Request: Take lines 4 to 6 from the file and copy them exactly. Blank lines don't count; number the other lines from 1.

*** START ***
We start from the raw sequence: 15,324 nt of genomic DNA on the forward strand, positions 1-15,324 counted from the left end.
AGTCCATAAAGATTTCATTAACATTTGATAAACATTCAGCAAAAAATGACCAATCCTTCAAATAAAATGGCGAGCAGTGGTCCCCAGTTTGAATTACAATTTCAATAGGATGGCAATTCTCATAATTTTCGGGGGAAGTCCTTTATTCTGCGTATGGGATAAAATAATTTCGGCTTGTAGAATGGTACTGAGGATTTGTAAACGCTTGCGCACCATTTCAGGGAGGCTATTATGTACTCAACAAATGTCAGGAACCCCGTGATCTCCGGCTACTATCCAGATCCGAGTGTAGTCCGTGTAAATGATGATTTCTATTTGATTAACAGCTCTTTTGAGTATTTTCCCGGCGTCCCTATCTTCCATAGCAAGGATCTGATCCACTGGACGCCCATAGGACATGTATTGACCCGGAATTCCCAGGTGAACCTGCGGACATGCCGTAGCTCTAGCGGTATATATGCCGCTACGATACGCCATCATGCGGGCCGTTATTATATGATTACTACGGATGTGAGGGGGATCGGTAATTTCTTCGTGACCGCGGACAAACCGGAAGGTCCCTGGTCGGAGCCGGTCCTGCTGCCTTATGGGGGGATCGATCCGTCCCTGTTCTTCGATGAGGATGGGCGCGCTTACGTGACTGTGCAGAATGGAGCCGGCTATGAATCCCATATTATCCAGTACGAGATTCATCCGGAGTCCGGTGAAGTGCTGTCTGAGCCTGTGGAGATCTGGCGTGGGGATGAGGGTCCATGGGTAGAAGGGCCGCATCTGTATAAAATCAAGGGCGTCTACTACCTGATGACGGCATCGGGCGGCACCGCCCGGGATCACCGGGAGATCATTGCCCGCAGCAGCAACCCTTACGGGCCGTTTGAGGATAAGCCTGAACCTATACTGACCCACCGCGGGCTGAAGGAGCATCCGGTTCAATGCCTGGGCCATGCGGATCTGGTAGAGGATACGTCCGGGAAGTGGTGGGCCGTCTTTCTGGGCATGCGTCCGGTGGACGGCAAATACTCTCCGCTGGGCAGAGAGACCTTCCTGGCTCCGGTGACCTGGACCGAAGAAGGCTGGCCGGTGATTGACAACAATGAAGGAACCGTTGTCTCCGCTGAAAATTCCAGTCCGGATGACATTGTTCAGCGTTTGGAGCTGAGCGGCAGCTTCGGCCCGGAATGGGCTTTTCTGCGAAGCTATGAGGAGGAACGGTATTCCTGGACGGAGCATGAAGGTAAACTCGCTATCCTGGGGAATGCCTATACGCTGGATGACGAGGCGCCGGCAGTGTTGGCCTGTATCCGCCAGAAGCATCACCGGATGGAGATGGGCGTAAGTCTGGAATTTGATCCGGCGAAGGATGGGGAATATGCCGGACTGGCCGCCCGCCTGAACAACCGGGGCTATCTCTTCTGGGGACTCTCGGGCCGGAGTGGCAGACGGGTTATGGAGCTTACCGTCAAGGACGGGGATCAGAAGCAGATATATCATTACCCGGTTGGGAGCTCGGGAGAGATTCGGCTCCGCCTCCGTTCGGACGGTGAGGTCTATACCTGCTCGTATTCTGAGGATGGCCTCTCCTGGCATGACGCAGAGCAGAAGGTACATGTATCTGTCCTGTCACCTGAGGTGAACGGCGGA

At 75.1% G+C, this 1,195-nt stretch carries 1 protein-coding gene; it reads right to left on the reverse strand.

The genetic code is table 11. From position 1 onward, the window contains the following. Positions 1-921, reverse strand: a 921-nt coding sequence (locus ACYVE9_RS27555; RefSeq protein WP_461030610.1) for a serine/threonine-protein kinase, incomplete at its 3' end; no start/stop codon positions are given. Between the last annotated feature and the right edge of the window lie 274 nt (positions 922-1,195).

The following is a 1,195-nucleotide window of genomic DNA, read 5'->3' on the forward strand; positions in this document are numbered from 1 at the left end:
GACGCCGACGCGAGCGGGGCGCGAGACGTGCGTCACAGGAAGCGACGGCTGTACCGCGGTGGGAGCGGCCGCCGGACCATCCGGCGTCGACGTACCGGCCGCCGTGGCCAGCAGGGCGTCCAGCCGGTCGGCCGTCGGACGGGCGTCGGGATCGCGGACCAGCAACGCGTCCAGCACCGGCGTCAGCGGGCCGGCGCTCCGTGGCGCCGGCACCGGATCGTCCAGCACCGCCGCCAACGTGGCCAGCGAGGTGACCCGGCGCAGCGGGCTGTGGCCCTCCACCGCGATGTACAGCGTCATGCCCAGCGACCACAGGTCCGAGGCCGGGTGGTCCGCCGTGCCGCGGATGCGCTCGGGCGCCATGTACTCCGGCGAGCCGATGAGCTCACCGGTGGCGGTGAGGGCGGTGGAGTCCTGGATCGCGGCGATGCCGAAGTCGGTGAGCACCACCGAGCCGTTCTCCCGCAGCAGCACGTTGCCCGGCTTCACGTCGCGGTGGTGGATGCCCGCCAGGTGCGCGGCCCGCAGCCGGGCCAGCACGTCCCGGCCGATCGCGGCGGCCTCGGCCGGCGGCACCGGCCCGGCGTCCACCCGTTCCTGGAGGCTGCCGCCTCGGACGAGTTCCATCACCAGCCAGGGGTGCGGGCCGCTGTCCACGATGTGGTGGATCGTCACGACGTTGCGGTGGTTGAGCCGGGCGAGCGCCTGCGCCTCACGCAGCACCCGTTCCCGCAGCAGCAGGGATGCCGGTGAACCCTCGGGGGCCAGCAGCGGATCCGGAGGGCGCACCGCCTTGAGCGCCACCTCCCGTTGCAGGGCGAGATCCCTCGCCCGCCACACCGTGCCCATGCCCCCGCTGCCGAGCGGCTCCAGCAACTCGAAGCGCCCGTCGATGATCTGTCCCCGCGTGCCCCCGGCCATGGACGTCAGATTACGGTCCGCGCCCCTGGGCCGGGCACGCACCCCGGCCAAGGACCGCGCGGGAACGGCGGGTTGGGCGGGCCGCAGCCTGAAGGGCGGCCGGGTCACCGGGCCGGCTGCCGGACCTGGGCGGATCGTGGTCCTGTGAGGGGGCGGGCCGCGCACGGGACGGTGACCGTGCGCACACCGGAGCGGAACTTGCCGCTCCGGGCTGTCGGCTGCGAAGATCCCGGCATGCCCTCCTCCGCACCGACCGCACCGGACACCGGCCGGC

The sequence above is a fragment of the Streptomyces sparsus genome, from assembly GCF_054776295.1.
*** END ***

The genetic code is table 11. From position 1 onward, the window contains the following. Positions 1-921, reverse strand: a 921-nt coding sequence (locus ACYVE9_RS27555; RefSeq protein WP_461030610.1) for a serine/threonine-protein kinase, incomplete at its 3' end; no start/stop codon positions are given. Between the last annotated feature and the right edge of the window lie 274 nt (positions 922-1,195).

The following is a 1,195-nucleotide window of genomic DNA, read 5'->3' on the forward strand; positions in this document are numbered from 1 at the left end:
GACGCCGACGCGAGCGGGGCGCGAGACGTGCGTCACAGGAAGCGACGGCTGTACCGCGGTGGGAGCGGCCGCCGGACCATCCGGCGTCGACGTACCGGCCGCCGTGGCCAGCAGGGCGTCCAGCCGGTCGGCCGTCGGACGGGCGTCGGGATCGCGGACCAGCAACGCGTCCAGCACCGGCGTCAGCGGGCCGGCGCTCCGTGGCGCCGGCACCGGATCGTCCAGCACCGCCGCCAACGTGGCCAGCGAGGTGACCCGGCGCAGCGGGCTGTGGCCCTCCACCGCGATGTACAGCGTCATGCCCAGCGACCACAGGTCCGAGGCCGGGTGGTCCGCCGTGCCGCGGATGCGCTCGGGCGCCATGTACTCCGGCGAGCCGATGAGCTCACCGGTGGCGGTGAGGGCGGTGGAGTCCTGGATCGCGGCGATGCCGAAGTCGGTGAGCACCACCGAGCCGTTCTCCCGCAGCAGCACGTTGCCCGGCTTCACGTCGCGGTGGTGGATGCCCGCCAGGTGCGCGGCCCGCAGCCGGGCCAGCACGTCCCGGCCGATCGCGGCGGCCTCGGCCGGCGGCACCGGCCCGGCGTCCACCCGTTCCTGGAGGCTGCCGCCTCGGACGAGTTCCATCACCAGCCAGGGGTGCGGGCCGCTGTCCACGATGTGGTGGATCGTCACGACGTTGCGGTGGTTGAGCCGGGCGAGCGCCTGCGCCTCACGCAGCACCCGTTCCCGCAGCAGCAGGGATGCCGGTGAACCCTCGGGGGCCAGCAGCGGATCCGGAGGGCGCACCGCCTTGAGCGCCACCTCCCGTTGCAGGGCGAGATCCCTCGCCCGCCACACCGTGCCCATGCCCCCGCTGCCGAGCGGCTCCAGCAACTCGAAGCGCCCGTCGATGATCTGTCCCCGCGTGCCCCCGGCCATGGACGTCAGATTACGGTCCGCGCCCCTGGGCCGGGCACGCACCCCGGCCAAGGACCGCGCGGGAACGGCGGGTTGGGCGGGCCGCAGCCTGAAGGGCGGCCGGGTCACCGGGCCGGCTGCCGGACCTGGGCGGATCGTGGTCCTGTGAGGGGGCGGGCCGCGCACGGGACGGTGACCGTGCGCACACCGGAGCGGAACTTGCCGCTCCGGGCTGTCGGCTGCGAAGATCCCGGCATGCCCTCCTCCGCACCGACCGCACCGGACACCGGCCGGC